Update (January 9, 2018, 10:27 pm PT):
Lady Gaga has released a statement addressing her work with R. Kelly:
R. Kelly has persistently been accused of disturbing treatment of women, particularly underage girls, ever since he illegally married 15-year-old Aaliyah in 1997. His career has survived child pornography trials, rumors of a sex cult and even the organized effort by frustrated bystanders to #MuteRKelly. Kelly hasn't just dodged every bullet fired in his direction, he has reveled in the attention, even shrugging his shoulders in song form with his shocking single, "I Admit," last September.
Over the weekend though, Lifetime docu-series, Surviving R. Kelly, somehow had a greater impact than anything that has come before. In the six-hour documentary, credible abuse survivors told stories that were harrowing to listen to and obviously extremely difficult for them to relive. There can be no doubt, after Surviving R. Kelly, who this man is and what he continues to get away with.
Unfortunately for the survivors in question, almost all of the household names approached to participate in the series refused interviews. Executive producer dream hampton has revealed that those who refused participation include Jay-Z, Mary J. Blige, Erykah Badu, L'il Kim, Dave Chapelle and Lady Gaga. Though she has gone some way towards excusing the absent celebs, saying: “It’s not because they support him, it’s because it’s so messy and muddy,” she has also said she "wanted to know how Lady Gaga could be on SNL with [Kelly] as someone who advocates for domestic abuse survivors."
Even back in 2013, Gaga's collaboration with R. Kelly caught a lot of people off guard. Given the already well-established rumors about him, the lyrics of "Do What U Want" weren't just inappropriate, they were deeply insensitive. The fact that Gaga, an outspoken advocate of women's rights, so enthusiastically embraced and supported Kelly, only compounded the confusion. At the time, she told confused journalists: "R. Kelly and I have sometimes very untrue things written about us, so in a way, this was a bond between us." The video, directed by another alleged predator, Terry Richardson, was scrapped in the midst of the controversy, and Gaga did a hasty re-recording of the track with Christina Aguilera.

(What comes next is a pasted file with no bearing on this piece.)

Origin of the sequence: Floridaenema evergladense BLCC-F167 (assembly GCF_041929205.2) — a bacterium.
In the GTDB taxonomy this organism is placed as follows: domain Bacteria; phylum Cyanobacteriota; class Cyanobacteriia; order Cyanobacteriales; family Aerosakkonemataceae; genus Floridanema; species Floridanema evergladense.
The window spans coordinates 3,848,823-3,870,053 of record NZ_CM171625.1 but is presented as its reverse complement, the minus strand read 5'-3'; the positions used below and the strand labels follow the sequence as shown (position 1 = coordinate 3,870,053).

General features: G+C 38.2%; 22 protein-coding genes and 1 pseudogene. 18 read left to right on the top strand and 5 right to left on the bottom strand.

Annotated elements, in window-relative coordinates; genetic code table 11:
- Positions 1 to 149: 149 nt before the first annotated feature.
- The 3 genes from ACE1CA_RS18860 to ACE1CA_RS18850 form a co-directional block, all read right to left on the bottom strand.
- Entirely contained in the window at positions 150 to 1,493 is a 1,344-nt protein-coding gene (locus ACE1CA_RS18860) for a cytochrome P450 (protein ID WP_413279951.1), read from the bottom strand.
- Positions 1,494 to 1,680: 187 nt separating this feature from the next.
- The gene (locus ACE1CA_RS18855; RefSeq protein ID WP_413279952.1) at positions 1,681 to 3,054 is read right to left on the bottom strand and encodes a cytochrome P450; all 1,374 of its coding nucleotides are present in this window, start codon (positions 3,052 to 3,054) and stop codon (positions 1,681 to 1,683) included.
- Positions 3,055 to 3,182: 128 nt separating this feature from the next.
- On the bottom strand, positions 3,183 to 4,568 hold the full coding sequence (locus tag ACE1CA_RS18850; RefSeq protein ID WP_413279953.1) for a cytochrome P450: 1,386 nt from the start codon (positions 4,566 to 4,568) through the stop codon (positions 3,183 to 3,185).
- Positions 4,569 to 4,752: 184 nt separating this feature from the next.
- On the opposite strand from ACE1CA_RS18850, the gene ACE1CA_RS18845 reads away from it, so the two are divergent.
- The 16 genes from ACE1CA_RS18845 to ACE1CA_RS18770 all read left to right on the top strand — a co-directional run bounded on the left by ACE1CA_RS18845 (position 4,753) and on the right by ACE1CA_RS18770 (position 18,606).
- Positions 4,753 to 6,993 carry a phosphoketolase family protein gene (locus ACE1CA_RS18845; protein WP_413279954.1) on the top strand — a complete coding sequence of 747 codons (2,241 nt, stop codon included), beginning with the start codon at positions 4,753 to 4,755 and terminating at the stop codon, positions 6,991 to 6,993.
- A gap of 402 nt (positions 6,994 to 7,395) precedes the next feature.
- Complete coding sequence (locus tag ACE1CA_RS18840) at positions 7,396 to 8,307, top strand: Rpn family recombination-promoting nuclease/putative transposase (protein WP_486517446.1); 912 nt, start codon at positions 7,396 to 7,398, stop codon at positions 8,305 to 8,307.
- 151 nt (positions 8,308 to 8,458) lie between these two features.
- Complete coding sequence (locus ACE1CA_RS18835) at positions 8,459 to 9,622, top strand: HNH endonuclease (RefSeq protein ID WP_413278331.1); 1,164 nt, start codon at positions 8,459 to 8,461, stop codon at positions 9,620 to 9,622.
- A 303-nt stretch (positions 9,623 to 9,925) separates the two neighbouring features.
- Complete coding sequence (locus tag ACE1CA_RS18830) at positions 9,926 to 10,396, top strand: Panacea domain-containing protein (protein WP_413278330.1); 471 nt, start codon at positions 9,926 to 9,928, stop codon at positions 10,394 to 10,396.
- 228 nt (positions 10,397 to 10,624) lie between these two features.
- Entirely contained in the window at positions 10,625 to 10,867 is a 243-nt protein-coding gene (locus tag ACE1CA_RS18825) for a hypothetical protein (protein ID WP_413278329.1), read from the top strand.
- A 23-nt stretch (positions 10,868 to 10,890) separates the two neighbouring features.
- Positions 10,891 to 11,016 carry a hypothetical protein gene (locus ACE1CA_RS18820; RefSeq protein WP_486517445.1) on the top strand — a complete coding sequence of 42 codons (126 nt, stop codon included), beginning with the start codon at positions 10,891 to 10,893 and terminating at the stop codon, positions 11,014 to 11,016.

Though little has been made of that situation in the time since, it was Lady Gaga who received much of the Surviving R. Kelly backlash on social media over the weekend:
There are too many musicians and industry people culpable in R. Kelly's ongoing career to name. (Let's not forget that Spotify amended its decision to remove R. Kelly from its platform last year after pressure from Kendrick Lamar. Or that Damon Dash and Jay-Z's friendship ended after Dash told Jay about Kelly's abuse of Aaliyah, and Jay moved forward with 2002's Best of Both Worlds collaboration anyway.) And it's true that women almost always end up doing the heavy lifting when it comes to issues around sexual abuse, while men get to stay in the shadows. But the truth is, no one else in this picture is in quite the same position as Gaga.
Her current silence isn't just a PR nightmare for her, it's becoming a dividing line and a focal point, an egregious example of how white women, even ones actively involved in social justice causes, can discard the experiences of women of color. Where Erykah Badu can take to Instagram and plead the fifth on the subject ("A wise woman once said...nothing" she just posted, under pressure from fans), Gaga's silence carries more weight, not just because of her higher profile, but also because of her inherent privilege.
The longer Gaga stays uncharacteristically silent about the plight of these women at the hands of one of her collaborators, the larger the gulf feels between white feminists and feminists of color, all of which creates even more division at precisely the time when intersectionality should be taking center stage. A united front is needed now if justice is to ever be done.
All of the musicians who refused to appear in Surviving R. Kelly might pay some sort of price for not doing so, but Gaga has both the most to lose by staying silent and the most power to wield by speaking up. If she publicly turns her back on Kelly now, it might actually bring some comfort to those survivors who've been discarded as collateral damage, repeatedly, for years, by a music industry that cares more about sales than women's personal safety. Gaga, of all people, should already know that.